Syn. -- Casual; fortuitous; contingent; occasional; adventitious. -- Accidental, Incidental, Casual, Fortuitous, Contingent. We speak of a thing as accidental when it falls out as by chance, and not in the regular course of things; as, an accidental meeting, an accidental advantage, etc. We call a thing incidental when it falls, as it were, into some regular course of things, but is secondary, and forms no essential part thereof; as, an incremental remark, an incidental evil, an incidental benefit. We speak of a thing as casual, when it falls out or happens, as it were, by mere chance, without being prearranged or premeditated; as, a casual remark or encounter; a casual observer. An idea of the unimportant is attached to what is casual. Fortuitous is applied to what occurs without any known cause, and in opposition to what has been foreseen; as, a fortuitous concourse of atoms. We call a thing contingent when it is such that, considered in itself, it may or may not happen, but is dependent for its existence on something else; as, the time of my coming will be contingent on intelligence yet to be received.

  4. Those fortuitous effects produced by luminous rays falling on certain objects so that some parts stand forth in abnormal brightness and other parts are cast into a deep shadow.
  5. A sharp, flat, or natural, occurring not at the commencement of a piece of music as the signature, but before a particular note.
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Accidental

ACCIDENT'AL, adjective

1. Happening by chance, or rather unexpectedly; casual; fortuitous, taking place not according to the usual course of things; opposed to that which is constant, regular, or intended, as an accidental visit.

2. Non-essential; not necessarily belonging to; as songs are accidental to a play.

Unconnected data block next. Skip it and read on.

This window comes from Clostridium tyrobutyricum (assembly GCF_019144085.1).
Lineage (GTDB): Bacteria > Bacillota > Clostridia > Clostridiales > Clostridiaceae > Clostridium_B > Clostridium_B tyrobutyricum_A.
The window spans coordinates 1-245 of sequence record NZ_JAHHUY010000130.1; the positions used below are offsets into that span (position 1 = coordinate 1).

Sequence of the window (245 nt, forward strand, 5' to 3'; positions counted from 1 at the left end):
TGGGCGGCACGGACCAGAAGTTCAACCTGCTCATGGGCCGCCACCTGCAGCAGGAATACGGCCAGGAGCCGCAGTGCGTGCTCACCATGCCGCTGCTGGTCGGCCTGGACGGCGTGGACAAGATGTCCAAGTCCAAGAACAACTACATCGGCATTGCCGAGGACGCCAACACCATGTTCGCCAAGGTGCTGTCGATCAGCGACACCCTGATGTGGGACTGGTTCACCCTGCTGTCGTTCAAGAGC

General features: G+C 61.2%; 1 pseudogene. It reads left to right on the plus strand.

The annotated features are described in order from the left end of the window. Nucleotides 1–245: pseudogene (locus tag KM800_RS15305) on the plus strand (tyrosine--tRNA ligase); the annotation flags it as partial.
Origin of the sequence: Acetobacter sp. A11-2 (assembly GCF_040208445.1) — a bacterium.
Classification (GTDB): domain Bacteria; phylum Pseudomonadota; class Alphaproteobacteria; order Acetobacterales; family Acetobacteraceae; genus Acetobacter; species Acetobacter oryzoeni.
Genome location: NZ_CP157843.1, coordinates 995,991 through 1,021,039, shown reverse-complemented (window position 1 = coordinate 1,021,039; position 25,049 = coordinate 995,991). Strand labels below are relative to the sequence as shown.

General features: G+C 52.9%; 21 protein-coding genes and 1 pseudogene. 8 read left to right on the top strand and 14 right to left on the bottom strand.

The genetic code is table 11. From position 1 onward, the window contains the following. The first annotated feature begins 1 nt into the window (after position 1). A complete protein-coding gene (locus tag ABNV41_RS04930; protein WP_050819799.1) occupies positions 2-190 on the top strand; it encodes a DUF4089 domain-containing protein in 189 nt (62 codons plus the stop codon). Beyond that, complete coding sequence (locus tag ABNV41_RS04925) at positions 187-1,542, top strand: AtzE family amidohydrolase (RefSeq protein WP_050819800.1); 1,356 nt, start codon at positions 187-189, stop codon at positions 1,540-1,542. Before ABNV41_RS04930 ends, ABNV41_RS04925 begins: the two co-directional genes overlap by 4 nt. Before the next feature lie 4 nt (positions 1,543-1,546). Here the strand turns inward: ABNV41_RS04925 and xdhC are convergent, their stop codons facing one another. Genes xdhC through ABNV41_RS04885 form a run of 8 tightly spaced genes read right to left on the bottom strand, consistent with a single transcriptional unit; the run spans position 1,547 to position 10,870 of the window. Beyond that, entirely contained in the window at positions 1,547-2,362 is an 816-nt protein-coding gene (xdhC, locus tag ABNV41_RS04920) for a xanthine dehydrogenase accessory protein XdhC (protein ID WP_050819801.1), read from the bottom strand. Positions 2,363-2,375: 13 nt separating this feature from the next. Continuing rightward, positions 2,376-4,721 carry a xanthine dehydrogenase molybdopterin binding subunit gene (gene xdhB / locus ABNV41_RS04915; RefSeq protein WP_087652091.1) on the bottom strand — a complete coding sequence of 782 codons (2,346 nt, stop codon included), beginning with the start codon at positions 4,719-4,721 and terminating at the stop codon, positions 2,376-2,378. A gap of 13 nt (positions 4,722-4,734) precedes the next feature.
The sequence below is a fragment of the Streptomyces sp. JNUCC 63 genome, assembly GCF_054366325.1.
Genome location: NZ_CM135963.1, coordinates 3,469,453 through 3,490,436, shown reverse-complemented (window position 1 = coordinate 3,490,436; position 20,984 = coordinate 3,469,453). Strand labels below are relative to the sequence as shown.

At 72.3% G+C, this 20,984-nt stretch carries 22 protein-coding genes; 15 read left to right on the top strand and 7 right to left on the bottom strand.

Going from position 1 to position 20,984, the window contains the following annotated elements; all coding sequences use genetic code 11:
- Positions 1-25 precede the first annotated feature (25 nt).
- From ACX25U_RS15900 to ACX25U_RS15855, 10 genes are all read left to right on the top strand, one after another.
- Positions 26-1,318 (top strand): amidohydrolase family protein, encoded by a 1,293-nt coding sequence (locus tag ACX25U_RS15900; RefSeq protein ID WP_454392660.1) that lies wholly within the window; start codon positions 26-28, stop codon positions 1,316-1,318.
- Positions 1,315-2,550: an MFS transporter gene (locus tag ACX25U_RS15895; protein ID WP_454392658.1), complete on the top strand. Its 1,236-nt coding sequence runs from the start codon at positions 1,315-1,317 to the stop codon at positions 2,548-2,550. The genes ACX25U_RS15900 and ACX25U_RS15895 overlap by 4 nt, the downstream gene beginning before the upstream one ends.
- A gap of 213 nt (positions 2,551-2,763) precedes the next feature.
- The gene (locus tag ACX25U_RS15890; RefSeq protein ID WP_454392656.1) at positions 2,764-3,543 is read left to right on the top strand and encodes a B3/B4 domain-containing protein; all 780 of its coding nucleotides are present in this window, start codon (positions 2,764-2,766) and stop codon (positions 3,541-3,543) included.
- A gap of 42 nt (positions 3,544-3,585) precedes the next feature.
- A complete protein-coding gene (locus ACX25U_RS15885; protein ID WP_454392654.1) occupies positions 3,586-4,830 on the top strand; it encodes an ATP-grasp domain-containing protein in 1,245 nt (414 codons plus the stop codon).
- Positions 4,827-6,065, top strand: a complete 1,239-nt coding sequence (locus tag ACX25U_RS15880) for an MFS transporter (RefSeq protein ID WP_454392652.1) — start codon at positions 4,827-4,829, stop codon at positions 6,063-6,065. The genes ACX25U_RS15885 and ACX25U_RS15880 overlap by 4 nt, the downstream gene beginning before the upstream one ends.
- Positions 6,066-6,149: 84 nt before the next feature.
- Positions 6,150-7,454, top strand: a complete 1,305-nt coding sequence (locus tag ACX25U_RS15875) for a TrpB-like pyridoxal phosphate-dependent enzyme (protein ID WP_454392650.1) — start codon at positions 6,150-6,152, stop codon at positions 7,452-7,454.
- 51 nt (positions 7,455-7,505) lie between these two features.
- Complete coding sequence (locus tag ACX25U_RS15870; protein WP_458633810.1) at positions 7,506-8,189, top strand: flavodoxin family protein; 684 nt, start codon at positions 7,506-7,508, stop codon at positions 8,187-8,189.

Accidental colors, are those which depend upon the affections of the eye, in distinction from those which belong to the light itself.

Accidental point, in perspective, is that point in the horizontal line, where the projections of two lines parallel to each other, meet the perspective plane.

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Word of the Day

importance

IMPORT'ANCE, n.

1. Weight; consequence; a bearing on some interest; that quality of any thing by which it may affect a measure, interest or result. The education of youth is of great importance to a free government. A religious education is of infinite importance to every human being.

2. Weight or consequence in the scale of being.

Thy own importance know.

Nor bound thy narrow views to things below.

3. Weight or consequence in self-estimation.

He believes himself a man of importance.

4. Thing implied; matter; subject; importunity. [In these senses, obsolete.]

Random Word

persist

PERSIST', v.i. [L. persisto; per and sisto, to stand or be fixed.]

To continue steadily and firmly in the pursuit of any business or course commenced; to persevere. [Persist is nearly synonymous with persevere; but persist frequently implies more obstinacy than persevere, particularly in that which is evil or injurious to others.]

If they persist in pointing their batteries against particular persons, no laws of war forbid the making reprisals.

Noah's 1828 Dictionary

First dictionary of the American Language!

Noah Webster, the Father of American Christian education, wrote the first American dictionary and established a system of rules to govern spelling, grammar, and reading. This master linguist understood the power of words, their definitions, and the need for precise word usage in communication to maintain independence. Webster used the Bible as the foundation for his definitions.

This standard reference tool will greatly assist students of all ages in their studies.

No other dictionary compares with the Webster's 1828 dictionary. The English language has changed again and again and in many instances has become corrupt. The American Dictionary of the English Language is based upon God's written word, for Noah Webster used the Bible as the foundation for his definitions. This standard reference tool will greatly assist students of all ages in their studies. From American History to literature, from science to the Word of God, this dictionary is a necessity. For homeschoolers as well as avid Bible students it is easy, fast, and sophisticated.


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1828 Noah Webster Dictionary